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Asheville, N.C. – No one dreams larger than the young. Why not channel youth dreams to make our communities more vibrant and healthy? This idea comes to life through the work of Youth Empowered Solutions (YES!), which trains young people to become active citizens in partnership with adults in their community.
Today, YES! received the Nonprofit Sector Stewardship Award, the state’s highest honor for nonprofit organizations. The N.C. Center for Nonprofits awarded this distinction to three nonprofits that use exemplary practices in their ethics, accountability, and stewardship of the community’s trust and resources.
“We are proud to honor YES! for evaluating the difference that its work makes in people’s lives,” said Jane Kendall, president of the N.C. Center for Nonprofits. “We also praise the organization’s effective use of advocacy as an important tool in achieving its mission.”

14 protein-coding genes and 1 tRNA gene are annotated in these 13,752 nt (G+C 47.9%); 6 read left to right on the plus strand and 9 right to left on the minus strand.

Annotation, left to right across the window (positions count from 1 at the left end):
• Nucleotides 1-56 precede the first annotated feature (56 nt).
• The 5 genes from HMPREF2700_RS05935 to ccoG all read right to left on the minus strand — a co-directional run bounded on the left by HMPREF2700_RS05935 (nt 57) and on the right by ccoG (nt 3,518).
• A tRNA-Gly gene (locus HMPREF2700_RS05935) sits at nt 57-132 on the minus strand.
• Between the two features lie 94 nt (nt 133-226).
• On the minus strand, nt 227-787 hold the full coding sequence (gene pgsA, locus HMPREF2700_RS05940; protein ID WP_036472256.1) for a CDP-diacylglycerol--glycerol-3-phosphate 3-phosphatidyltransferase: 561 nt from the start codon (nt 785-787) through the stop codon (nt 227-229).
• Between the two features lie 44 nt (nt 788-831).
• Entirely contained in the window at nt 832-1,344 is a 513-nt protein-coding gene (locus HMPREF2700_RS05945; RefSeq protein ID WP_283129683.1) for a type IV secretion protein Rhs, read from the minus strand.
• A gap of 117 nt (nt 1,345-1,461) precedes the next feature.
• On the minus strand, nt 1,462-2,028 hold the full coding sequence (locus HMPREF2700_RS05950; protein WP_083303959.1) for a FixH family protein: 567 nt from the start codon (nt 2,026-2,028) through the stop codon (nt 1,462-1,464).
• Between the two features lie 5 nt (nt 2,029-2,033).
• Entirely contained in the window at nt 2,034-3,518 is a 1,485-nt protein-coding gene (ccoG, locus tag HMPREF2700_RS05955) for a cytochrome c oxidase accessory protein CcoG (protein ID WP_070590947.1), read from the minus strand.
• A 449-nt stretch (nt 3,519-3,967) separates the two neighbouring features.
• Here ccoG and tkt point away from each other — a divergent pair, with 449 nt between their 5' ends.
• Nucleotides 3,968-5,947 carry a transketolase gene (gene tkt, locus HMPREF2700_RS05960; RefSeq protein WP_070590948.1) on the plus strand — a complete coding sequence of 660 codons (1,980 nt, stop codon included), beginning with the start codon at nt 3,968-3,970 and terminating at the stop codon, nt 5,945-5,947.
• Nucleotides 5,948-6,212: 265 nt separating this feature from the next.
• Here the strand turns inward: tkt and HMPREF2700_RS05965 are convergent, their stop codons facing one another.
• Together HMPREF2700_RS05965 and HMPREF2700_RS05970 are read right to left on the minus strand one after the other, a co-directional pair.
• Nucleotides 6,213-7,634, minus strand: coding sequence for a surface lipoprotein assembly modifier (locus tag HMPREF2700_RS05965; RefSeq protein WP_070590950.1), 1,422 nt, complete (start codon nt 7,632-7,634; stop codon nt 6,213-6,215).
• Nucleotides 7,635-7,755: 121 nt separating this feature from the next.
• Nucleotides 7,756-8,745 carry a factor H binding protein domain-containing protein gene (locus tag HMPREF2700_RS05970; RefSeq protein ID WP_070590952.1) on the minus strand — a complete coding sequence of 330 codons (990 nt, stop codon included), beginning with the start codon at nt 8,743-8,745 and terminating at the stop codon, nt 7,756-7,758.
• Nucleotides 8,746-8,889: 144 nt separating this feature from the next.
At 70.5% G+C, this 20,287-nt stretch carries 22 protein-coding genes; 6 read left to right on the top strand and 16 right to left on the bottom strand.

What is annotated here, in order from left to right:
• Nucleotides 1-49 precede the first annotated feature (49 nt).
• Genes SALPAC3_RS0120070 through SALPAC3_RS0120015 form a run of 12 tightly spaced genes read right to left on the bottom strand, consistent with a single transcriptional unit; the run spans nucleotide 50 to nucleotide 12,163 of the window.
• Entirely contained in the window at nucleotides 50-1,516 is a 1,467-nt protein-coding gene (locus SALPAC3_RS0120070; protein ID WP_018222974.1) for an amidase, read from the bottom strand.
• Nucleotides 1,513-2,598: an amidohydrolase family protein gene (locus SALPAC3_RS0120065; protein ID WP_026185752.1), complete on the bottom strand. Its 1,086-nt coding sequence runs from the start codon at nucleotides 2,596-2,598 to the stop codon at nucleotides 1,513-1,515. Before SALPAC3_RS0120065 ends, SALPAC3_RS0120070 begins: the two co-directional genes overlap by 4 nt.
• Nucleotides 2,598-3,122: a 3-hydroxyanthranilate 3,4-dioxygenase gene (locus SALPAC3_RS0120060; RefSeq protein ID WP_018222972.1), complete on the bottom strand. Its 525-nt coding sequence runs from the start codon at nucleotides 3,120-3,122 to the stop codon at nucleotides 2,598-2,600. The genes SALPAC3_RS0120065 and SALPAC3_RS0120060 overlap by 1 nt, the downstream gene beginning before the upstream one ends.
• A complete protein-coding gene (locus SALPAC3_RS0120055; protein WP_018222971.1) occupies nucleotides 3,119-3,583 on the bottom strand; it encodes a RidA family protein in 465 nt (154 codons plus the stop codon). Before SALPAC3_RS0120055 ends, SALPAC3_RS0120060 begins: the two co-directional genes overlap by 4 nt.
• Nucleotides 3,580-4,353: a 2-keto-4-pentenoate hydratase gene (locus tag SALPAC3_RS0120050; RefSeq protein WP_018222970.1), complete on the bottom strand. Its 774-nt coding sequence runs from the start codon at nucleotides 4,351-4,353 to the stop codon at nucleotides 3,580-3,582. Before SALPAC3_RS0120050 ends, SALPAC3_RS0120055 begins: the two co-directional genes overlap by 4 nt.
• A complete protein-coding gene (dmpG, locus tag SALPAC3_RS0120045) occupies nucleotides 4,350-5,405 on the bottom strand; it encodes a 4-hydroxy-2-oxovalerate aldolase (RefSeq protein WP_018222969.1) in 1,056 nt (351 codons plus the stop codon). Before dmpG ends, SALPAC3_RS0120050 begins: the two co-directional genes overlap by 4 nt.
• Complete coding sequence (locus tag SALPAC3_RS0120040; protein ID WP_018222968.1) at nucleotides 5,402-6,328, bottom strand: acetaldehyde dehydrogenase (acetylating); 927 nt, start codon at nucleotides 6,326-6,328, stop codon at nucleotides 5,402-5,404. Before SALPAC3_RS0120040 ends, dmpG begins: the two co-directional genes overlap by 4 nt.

YES! recently created a report that tracks its outcomes in a simple, graphic format. “This kind of accountability is exactly what we expect for nonprofits that practice good stewardship,” said Kendall. “It shows that even a small organization can tell the story of the difference it makes in people’s lives.”
YES! also leads by example by being sure that young people are in the majority in running its organization. It has 38 employees, including 13 adult staff and 25 paid youth staff. The organization envisions a community where it is normal for organizations to engage young people like this.